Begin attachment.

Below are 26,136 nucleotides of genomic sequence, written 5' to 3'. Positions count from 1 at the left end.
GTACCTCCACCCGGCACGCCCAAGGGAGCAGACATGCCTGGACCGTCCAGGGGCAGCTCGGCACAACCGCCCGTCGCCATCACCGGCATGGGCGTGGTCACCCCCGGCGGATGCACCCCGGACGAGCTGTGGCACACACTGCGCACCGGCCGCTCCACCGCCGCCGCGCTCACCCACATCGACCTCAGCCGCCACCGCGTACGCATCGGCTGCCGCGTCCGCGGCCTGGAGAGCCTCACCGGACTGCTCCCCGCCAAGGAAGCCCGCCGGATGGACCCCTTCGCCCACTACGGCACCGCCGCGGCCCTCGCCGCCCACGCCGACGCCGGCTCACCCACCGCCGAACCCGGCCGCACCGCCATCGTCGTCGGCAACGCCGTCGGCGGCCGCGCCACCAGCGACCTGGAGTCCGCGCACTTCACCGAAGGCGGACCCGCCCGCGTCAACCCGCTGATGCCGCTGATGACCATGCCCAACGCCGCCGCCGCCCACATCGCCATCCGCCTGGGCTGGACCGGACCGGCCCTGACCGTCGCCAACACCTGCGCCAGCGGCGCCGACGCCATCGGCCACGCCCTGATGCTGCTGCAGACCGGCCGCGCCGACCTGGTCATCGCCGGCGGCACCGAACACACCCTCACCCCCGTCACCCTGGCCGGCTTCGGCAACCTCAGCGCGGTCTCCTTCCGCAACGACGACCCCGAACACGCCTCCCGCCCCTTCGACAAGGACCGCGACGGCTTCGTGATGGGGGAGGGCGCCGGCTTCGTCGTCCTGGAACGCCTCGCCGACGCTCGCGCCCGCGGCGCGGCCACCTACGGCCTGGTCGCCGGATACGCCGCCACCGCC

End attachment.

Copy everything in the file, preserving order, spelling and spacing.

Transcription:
Below are 26,136 nucleotides of genomic sequence, written 5' to 3'. Positions count from 1 at the left end.
GTACCTCCACCCGGCACGCCCAAGGGAGCAGACATGCCTGGACCGTCCAGGGGCAGCTCGGCACAACCGCCCGTCGCCATCACCGGCATGGGCGTGGTCACCCCCGGCGGATGCACCCCGGACGAGCTGTGGCACACACTGCGCACCGGCCGCTCCACCGCCGCCGCGCTCACCCACATCGACCTCAGCCGCCACCGCGTACGCATCGGCTGCCGCGTCCGCGGCCTGGAGAGCCTCACCGGACTGCTCCCCGCCAAGGAAGCCCGCCGGATGGACCCCTTCGCCCACTACGGCACCGCCGCGGCCCTCGCCGCCCACGCCGACGCCGGCTCACCCACCGCCGAACCCGGCCGCACCGCCATCGTCGTCGGCAACGCCGTCGGCGGCCGCGCCACCAGCGACCTGGAGTCCGCGCACTTCACCGAAGGCGGACCCGCCCGCGTCAACCCGCTGATGCCGCTGATGACCATGCCCAACGCCGCCGCCGCCCACATCGCCATCCGCCTGGGCTGGACCGGACCGGCCCTGACCGTCGCCAACACCTGCGCCAGCGGCGCCGACGCCATCGGCCACGCCCTGATGCTGCTGCAGACCGGCCGCGCCGACCTGGTCATCGCCGGCGGCACCGAACACACCCTCACCCCCGTCACCCTGGCCGGCTTCGGCAACCTCAGCGCGGTCTCCTTCCGCAACGACGACCCCGAACACGCCTCCCGCCCCTTCGACAAGGACCGCGACGGCTTCGTGATGGGGGAGGGCGCCGGCTTCGTCGTCCTGGAACGCCTCGCCGACGCTCGCGCCCGCGGCGCGGCCACCTACGGCCTGGTCGCCGGATACGCCGCCACCGCC